Sherratt, McMahon cruise to victory in school board race
Longtime Alameda Unified School District administrator Marjorie Sherratt and incumbent Mike McMahon cruised to easy victories in Tuesday night’s school board race, besting three other candidates for the seats.
“Now the real work begins on passing a replacement parcel tax to keep our schools open and keep class size from exploding,” McMahon said in a statement Tuesday night. “I appreciate the unique opportunity to serve my third term as a school board member.”
Sherratt earned 10,295 votes, more than any other candidate in any local contest and 36.64 percent of the vote in her race. McMahon secured 23.37 percent of votes in the school board race for a second-place finish.
Both Sherratt and McMahon had advocated for a replacement parcel tax to help plug the district’s growing budget deficit. McMahon said he’d like the district to consider restructuring its secondary schools and to introduce greater academic rigor to students, while Sherratt said she’d build morale and consensus on the board and would seek to expand the district’s partnerships with community colleges and its use of online courses, in order to save money on books and enhance offerings.
The pair bested James Pruitt, a director of labor negotiations for Kaiser Permanente who said he’d put his negotiating and budget expertise to work for Alameda Unified; Clay Pollard, who advocated a back-to-basics approach that included greater fiscal discipline and efforts to bridge the district’s achievement gap; and Rand Wrobel, who sought to charter the school district.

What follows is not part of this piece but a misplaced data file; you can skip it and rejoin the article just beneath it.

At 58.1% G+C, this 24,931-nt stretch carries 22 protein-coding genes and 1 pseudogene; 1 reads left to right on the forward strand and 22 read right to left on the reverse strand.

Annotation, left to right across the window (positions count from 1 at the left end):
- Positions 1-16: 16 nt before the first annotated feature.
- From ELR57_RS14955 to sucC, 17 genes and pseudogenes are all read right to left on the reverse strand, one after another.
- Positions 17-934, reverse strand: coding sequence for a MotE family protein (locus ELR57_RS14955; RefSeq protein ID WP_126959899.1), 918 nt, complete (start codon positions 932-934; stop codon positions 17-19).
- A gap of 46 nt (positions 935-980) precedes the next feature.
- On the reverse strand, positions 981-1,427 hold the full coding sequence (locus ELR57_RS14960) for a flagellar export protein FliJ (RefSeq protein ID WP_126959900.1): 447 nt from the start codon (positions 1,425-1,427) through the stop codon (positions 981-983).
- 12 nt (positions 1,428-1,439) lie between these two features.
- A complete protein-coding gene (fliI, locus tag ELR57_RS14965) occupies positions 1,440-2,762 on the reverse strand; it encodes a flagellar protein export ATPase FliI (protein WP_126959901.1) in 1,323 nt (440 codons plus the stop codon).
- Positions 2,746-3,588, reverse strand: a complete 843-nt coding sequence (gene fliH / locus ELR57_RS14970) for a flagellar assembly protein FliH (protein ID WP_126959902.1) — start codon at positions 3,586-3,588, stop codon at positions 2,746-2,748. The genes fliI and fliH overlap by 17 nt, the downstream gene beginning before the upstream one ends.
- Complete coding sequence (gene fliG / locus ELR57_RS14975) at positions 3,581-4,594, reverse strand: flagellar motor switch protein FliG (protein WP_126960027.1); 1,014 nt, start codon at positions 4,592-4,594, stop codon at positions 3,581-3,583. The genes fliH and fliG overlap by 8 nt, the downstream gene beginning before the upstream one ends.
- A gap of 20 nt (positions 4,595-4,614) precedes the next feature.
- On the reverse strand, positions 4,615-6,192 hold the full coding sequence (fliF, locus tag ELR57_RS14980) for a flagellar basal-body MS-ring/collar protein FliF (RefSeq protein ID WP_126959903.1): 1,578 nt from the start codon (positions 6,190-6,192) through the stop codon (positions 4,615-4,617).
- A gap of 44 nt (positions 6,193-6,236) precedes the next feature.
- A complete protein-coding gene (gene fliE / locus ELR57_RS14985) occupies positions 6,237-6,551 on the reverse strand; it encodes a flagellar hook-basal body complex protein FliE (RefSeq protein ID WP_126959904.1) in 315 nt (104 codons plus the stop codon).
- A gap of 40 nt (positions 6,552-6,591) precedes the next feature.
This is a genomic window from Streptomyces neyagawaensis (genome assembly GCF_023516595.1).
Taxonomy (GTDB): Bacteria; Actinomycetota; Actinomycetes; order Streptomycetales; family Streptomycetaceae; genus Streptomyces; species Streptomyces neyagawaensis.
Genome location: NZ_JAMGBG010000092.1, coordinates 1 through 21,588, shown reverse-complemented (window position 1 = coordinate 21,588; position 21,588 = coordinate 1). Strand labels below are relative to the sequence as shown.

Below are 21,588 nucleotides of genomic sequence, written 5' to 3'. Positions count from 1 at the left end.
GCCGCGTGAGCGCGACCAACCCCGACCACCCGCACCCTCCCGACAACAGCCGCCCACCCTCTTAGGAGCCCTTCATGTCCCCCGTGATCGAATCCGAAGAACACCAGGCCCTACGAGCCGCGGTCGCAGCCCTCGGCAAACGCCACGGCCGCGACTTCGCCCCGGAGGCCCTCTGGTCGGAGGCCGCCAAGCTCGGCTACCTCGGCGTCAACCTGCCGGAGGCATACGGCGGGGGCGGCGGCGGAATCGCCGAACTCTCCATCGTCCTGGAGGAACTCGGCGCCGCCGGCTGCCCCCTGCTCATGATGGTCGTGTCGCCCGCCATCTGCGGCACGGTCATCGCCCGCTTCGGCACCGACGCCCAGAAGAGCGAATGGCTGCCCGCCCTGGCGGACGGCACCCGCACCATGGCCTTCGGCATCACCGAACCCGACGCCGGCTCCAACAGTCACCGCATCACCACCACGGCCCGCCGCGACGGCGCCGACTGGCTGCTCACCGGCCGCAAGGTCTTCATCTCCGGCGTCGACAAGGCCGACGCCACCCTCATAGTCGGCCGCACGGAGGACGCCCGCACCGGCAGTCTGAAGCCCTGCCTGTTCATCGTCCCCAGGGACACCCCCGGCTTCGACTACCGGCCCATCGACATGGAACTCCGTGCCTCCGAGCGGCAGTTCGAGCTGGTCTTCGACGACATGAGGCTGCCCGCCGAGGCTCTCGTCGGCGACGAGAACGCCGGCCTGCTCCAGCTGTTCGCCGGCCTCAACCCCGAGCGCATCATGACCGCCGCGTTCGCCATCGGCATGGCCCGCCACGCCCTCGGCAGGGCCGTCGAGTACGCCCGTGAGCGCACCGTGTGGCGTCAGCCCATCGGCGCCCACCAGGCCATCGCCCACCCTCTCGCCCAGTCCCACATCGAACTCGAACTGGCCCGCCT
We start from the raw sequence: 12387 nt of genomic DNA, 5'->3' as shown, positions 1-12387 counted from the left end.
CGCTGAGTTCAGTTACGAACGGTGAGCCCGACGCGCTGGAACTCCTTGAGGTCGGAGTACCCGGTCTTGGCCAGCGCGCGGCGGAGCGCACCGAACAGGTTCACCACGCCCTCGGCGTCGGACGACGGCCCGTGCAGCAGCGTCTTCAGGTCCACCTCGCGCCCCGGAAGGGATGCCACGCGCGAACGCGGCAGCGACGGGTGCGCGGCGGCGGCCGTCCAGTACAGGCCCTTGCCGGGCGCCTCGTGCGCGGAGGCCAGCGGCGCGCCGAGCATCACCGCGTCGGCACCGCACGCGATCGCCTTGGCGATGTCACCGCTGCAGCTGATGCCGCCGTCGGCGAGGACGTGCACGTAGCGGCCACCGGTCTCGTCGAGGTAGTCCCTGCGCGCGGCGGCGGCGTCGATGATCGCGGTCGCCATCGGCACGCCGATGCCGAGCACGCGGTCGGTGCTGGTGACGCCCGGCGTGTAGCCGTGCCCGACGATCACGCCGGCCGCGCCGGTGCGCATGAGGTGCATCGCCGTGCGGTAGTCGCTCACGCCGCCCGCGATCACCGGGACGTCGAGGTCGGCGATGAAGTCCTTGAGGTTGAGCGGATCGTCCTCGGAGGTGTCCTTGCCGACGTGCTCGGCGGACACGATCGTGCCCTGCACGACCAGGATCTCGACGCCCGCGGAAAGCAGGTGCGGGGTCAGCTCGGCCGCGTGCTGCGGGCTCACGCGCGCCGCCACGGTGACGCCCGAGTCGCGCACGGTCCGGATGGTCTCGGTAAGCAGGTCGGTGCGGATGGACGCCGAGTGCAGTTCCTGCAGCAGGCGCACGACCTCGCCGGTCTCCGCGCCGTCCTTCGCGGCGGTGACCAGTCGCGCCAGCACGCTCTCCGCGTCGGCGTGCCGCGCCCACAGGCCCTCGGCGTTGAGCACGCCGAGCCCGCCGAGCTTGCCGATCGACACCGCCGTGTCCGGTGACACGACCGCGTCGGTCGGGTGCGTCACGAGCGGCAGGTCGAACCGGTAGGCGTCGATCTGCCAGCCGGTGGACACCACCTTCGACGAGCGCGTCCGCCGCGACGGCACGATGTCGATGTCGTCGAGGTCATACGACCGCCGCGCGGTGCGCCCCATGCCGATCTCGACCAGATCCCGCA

“I congratulate Mrs. Sherratt and Mr. McMahon. They and their fellow board members face on our behalf significant challenges. In my role as an Alamedan I will do what I can to help them,” Pruitt said early Wednesday. “I want to thank all the people and groups that supported my candidacy and especially former board member and my campaign manager Barbara Rasmussen.”
The school board race saw a last-minute e-mail effort by parents who supported Sherratt and McMahon who raised questions about Pollard’s strong opposition to Lesson 9, the district’s anti-gay bullying curriculum, and Pruitt, who denied claims he supported a conservative religious group’s anti-gay philosophy. McMahon himself faced charges that he is anti-gay due to his early vote against Lesson 9; he had said he was seeking an opt-out.
The existing board is slated to vote this month on a parcel tax proposal to put before voters in March and a list of cuts they will have to make to maintain a balanced budget.